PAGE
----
John Harvey Bainbridge Kayss was a vicar’s son, and an only son. Born in May 1894, in Wigton, Cumbria, he left School House in 1910 at the age of 16 after a two year stay. A good athlete, he helped School House to the Athletics trophy in his last year, coming second in the U16 100 yards dash and winning the hurdles competition. In 1912, he emigrated to Canada where he worked for the Bank of Montreal.
He joined Princess Patricia’s Canadian Light Infantry and served in France for fourteen months, where he was awarded the Military Medal, was recommended for the DCM, and was mentioned in despatches. He then returned to England to train for his commission. His Platoon Commander wrote: “In the field, he was perfectly cool and absolutely fearless, loved and respected by both officers and men. He was an example to us all of endurance under trying circumstances and of cheerfulness under all conditions.”
He died at Shorncliffe on the Kent coast on 25th March 1918 as a result of an accident when drilling at the Canadian School of Musketry. Apparently, he was involved in fire drill training when he tripped and hit his head on a steel bar, dying of a cerebral haemorrhage almost instantly. He was 23 years old. During the war, Shorncliffe was an important base for the Canadian army and Canadian Army Medical Corps had hospitals there.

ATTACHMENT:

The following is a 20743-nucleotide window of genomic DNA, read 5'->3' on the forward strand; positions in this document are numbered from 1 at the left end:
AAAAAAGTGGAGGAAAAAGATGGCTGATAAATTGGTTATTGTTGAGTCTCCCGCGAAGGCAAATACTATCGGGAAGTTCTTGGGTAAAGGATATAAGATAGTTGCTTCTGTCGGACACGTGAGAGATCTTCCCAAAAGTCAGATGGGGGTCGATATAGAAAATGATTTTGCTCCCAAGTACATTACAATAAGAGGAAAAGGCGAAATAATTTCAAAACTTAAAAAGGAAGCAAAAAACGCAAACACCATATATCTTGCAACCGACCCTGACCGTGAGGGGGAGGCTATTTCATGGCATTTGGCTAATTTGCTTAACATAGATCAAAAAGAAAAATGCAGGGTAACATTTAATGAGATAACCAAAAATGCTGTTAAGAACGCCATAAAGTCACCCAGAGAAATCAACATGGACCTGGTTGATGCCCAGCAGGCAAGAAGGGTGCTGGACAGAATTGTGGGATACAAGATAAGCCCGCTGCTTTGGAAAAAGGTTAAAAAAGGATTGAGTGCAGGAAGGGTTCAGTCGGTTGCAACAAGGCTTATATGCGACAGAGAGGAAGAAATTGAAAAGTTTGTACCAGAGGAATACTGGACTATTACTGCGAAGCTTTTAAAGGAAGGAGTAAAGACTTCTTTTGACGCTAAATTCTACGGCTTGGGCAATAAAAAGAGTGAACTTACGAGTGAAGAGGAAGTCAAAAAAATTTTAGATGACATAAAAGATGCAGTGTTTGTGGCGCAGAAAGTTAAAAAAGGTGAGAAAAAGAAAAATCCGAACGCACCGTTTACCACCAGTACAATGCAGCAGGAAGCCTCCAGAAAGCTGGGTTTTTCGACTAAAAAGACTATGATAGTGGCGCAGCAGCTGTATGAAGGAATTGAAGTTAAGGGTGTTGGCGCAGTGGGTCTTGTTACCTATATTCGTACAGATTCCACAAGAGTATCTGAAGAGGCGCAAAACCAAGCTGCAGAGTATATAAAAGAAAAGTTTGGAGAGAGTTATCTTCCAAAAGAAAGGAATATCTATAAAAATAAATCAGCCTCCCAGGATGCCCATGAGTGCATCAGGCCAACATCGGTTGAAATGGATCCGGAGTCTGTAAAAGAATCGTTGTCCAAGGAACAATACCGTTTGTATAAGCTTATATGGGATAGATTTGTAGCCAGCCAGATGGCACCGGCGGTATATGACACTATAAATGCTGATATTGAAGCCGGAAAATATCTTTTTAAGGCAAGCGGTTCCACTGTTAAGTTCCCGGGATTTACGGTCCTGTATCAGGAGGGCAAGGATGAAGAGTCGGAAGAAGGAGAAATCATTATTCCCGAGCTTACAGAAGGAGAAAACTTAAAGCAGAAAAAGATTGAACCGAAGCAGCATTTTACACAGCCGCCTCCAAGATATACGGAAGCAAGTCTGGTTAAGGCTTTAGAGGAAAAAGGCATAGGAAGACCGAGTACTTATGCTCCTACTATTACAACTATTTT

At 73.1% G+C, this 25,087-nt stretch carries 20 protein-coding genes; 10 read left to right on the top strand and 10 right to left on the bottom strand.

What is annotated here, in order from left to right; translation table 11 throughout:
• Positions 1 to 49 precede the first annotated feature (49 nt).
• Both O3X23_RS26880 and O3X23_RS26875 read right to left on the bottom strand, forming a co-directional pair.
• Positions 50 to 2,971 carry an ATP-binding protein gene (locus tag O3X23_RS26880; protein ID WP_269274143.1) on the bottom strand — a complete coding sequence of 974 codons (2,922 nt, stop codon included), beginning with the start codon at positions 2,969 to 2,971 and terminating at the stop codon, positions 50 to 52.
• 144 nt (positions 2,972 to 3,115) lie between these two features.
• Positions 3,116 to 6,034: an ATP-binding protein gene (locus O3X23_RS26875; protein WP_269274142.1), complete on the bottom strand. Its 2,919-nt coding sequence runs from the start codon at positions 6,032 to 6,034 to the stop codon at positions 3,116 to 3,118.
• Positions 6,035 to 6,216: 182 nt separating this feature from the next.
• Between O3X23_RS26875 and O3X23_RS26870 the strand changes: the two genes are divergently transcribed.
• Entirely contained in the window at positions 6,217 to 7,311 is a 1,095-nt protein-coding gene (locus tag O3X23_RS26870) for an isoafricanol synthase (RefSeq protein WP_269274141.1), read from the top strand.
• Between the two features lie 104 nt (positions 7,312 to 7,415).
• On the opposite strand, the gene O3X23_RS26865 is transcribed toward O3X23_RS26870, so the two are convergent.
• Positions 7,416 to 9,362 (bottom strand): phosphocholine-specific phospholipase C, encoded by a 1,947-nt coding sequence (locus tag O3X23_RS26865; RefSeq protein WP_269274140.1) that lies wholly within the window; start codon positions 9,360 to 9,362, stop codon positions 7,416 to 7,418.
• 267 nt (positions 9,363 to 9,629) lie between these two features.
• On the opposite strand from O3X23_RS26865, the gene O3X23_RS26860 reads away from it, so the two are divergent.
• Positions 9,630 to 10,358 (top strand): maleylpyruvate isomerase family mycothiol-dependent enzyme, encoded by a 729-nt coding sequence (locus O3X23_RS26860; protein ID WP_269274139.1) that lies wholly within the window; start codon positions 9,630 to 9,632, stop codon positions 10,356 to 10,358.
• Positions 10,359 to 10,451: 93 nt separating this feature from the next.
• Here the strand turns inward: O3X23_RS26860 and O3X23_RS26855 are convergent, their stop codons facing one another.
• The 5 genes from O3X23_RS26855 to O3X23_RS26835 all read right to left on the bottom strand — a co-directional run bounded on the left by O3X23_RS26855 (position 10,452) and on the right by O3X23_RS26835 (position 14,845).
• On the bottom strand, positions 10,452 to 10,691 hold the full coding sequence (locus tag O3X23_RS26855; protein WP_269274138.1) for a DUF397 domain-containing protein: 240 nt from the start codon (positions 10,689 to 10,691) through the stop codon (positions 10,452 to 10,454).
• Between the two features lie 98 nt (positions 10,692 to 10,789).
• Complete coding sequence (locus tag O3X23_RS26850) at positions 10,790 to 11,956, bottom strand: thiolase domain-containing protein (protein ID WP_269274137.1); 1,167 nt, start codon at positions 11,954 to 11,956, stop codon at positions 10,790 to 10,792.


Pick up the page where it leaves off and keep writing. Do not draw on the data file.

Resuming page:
The citation for his Military Medal reads: “On 26th August 1917, Kayss led a bombing party up the sap, showing the utmost gallantry in holding the enemy off while the working party established a block behind him, killing two Germans with his revolver and putting others out of action with grenades. The success of this operation was largely due to his example which inspired the men with him.”
Because he died in Kent, he was one of the few Oundelians to be buried in England. He was taken back to his home town of Wigton for burial.